Ramachandra Guha argues that 65 years after independence, the Indian experiment has not failed, nor has it emphatically succeeded. This article first appeared in the Hindustan Times.
In a book published in 2007 — the year marking the sixtieth anniversary of Indian Independence — I argued that while a democracy had to be founded by visionaries, it could be run in mid-career by mediocrities. Such was the case with India, and with the United States, for the distance between India’s first and most recent prime ministers was no more, and no less, than the distance between America’s first and latest President (at the time, George Washington and George W. Bush, respectively).
Five years later, I see that this might have been an excessively sanguine judgment. For, as is now increasingly apparent, most politicians in India are worse than mediocrities, being motivated by sectarianism, greed, or nepotism (or all of the above). “The state is impersonal; the Argentine can only conceive of personal relations,” wrote Jose Luis Borges, “Therefore, to him, robbing public funds is not a crime. I am noting a fact; I am not justifying or excusing it.”
The causes of corruption in India are somewhat more sociological — not so much “personal” as “kin” or “community” relations. Public funds are diverted not to one’s friends, but to one’s sons, nephews, and caste-mates. But the effect is the same, namely, the undermining of institutions meant to serve society as a whole rather than a particular slice of it.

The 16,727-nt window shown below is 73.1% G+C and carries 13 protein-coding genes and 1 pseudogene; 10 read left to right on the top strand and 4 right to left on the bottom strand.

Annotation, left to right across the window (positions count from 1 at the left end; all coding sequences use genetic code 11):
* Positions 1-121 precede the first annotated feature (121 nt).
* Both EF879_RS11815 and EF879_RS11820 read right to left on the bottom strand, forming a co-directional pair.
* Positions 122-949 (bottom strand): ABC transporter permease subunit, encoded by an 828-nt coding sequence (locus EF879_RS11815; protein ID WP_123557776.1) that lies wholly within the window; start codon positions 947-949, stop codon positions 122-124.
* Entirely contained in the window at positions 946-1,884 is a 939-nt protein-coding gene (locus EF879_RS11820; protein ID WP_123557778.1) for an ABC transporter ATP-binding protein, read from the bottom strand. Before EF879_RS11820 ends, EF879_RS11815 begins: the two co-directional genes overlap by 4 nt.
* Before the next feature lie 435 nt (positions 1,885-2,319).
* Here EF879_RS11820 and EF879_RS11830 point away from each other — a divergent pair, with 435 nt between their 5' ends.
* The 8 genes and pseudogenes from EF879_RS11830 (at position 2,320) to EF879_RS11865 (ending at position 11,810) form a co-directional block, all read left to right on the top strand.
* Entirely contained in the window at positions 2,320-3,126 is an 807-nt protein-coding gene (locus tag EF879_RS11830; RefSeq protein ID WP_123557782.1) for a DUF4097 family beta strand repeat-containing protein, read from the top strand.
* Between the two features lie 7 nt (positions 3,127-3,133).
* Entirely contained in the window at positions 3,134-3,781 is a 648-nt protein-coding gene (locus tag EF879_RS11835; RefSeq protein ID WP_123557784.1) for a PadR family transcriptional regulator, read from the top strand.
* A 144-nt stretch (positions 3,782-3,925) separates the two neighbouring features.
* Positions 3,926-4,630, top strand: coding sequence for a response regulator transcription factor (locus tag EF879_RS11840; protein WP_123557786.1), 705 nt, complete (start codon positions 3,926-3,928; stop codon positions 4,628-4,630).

Some institutions have stood apart from the trend. The Election Commission of India runs polls efficiently and fairly; the Comptroller & Auditor General rigorously scrutinises public spending; the Finance Commission allocates funds to states in a non-partisan manner. Unlike in neighbouring Pakistan, Bangladesh, Nepal and China, the armed forces have stayed away from politics. Many (but by no means all) judges of the Supreme Court are competent and honest.
On the whole, though, public institutions in India are defined more by corruption and incompetence than by transparency and accountability. The Gandhian period, in retrospect, seems an aberration. Inspired by the idealism and spirit of self-sacrifice of the national movement, two or three generations of politicians, civil servants and judges subordinated their personal ambitions (and kinship ties) to the impersonal goals of the institutions they had chosen to serve.
As late as the 1960s, most Cabinet ministers and all Supreme Court judges were, in a financial sense, incorruptible. However, as the impulse animating the freedom struggle receded, the basic building blocks of the society reasserted themselves. Whether acting in their private or their public capacity, officials of the state would now privilege the interests of their family, caste and community above those of the institution itself. While this decline is clear enough in the central government, it is even more precipitous in most state governments.
The degradation of public institutions has serious consequences for both development and democracy. For example, while 20 years of steady economic growth have made a dent on absolute poverty, the gap between rich and poor has increased. So has the gap between different states and regions.
To equalise life chances would require that the government ensure that all citizens have reasonable access to decent education and health care, and to roads and electricity. Yet, while rich Indians can pay for fine private schools and super-specialty hospitals, the state-run schools and hospitals on which most others depend are in abysmal shape. And dams built to supply power to New Delhi and Mumbai leave the villages in their vicinity in darkness.
As the state has grown more dysfunctional, there are some countervailing trends within society. The French sociologist Louis Dumont famously described Indians as “Homo Hierarchicus”. Certainly, no other civilisation had such rigorously elaborated social divisions in the past.